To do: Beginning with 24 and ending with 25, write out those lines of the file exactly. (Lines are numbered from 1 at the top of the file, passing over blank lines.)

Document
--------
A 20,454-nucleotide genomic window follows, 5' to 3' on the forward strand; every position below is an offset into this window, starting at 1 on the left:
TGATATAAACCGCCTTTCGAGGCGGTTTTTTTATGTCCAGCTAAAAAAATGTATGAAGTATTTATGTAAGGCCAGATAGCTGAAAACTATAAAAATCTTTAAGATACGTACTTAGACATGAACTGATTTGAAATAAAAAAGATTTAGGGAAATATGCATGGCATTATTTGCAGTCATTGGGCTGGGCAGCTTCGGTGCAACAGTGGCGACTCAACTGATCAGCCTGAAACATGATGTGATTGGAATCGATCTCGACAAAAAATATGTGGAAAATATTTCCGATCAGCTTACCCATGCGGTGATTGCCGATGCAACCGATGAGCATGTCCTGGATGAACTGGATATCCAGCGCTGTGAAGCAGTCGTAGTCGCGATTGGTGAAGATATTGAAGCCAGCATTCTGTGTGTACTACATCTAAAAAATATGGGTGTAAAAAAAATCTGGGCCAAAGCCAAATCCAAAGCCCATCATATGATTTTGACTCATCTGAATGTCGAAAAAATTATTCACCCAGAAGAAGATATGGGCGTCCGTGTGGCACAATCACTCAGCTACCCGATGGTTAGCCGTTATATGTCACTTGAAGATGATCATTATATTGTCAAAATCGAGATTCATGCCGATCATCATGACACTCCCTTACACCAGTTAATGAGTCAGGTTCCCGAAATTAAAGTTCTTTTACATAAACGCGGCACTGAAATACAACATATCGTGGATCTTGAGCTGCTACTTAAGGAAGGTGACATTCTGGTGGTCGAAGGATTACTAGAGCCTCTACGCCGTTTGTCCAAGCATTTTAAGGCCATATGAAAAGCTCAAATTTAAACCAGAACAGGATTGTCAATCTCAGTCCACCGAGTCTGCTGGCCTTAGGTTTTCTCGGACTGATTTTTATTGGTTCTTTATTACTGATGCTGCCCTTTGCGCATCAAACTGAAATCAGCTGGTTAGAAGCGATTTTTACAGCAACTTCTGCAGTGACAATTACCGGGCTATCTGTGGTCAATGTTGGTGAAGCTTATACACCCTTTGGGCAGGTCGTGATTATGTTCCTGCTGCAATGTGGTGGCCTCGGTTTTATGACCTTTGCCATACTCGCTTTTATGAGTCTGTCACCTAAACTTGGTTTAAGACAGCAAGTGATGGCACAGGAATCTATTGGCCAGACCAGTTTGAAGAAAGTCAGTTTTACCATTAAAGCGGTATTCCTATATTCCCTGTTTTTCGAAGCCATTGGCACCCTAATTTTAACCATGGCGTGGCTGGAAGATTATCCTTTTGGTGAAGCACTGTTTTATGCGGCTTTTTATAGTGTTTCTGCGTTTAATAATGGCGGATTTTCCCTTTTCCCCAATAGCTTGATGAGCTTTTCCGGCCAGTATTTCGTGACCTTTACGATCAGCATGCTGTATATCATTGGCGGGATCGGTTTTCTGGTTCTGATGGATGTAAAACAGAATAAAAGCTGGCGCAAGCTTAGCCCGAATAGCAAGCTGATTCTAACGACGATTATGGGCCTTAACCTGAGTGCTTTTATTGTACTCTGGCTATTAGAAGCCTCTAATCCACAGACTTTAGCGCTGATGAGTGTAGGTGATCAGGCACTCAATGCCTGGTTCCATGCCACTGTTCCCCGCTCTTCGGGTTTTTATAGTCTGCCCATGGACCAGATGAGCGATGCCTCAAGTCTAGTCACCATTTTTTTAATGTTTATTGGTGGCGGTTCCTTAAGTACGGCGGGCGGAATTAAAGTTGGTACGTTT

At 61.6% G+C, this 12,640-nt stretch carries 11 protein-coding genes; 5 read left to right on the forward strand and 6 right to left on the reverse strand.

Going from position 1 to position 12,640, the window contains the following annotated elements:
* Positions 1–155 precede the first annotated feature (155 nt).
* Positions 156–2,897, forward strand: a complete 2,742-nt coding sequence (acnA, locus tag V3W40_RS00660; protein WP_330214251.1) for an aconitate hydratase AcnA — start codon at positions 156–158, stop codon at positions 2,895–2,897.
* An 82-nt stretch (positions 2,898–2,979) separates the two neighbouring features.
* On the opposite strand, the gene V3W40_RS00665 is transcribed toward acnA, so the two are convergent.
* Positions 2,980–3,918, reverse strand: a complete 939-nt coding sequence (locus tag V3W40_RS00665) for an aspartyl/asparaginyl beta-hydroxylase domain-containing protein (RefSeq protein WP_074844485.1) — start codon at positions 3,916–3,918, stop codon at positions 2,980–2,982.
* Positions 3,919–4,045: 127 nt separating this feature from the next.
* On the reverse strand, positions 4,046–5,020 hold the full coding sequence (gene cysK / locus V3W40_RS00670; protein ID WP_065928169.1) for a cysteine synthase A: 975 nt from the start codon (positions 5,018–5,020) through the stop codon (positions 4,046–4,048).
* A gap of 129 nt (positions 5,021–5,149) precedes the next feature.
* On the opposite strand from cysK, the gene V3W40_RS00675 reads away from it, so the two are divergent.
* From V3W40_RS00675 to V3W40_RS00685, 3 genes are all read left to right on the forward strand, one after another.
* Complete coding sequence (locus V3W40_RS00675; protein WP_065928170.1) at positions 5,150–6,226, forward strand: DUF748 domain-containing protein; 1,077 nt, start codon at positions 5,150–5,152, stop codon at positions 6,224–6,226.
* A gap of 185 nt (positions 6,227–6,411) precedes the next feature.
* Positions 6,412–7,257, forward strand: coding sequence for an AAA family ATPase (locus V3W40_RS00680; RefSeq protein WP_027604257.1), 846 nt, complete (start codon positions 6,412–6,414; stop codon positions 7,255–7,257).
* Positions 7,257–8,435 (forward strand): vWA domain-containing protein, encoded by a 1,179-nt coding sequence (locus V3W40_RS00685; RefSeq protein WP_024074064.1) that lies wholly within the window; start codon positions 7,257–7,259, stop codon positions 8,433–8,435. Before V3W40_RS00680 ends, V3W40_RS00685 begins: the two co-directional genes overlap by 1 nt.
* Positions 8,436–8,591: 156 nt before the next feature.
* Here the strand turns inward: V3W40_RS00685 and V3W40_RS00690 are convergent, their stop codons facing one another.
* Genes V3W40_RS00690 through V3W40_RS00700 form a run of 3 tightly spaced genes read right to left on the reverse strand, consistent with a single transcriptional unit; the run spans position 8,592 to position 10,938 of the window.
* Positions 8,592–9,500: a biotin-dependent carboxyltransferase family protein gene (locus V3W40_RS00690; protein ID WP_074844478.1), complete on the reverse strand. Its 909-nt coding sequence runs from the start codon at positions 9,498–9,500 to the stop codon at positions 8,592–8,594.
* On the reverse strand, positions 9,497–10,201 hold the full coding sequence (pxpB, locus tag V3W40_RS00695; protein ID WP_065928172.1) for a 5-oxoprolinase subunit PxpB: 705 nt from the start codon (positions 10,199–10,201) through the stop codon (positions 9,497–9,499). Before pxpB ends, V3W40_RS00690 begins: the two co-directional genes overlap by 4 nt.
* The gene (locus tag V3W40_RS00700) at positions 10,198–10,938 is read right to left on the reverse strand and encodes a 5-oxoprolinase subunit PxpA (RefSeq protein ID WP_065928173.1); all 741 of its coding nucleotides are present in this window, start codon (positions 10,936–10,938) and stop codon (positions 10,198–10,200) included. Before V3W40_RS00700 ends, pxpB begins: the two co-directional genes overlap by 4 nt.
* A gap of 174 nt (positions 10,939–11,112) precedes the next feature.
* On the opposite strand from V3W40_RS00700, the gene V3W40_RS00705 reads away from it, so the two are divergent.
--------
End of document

* The gene (locus tag V3W40_RS00700) at positions 10,198–10,938 is read right to left on the reverse strand and encodes a 5-oxoprolinase subunit PxpA (RefSeq protein ID WP_065928173.1); all 741 of its coding nucleotides are present in this window, start codon (positions 10,936–10,938) and stop codon (positions 10,198–10,200) included. Before V3W40_RS00700 ends, pxpB begins: the two co-directional genes overlap by 4 nt.
* A gap of 174 nt (positions 10,939–11,112) precedes the next feature.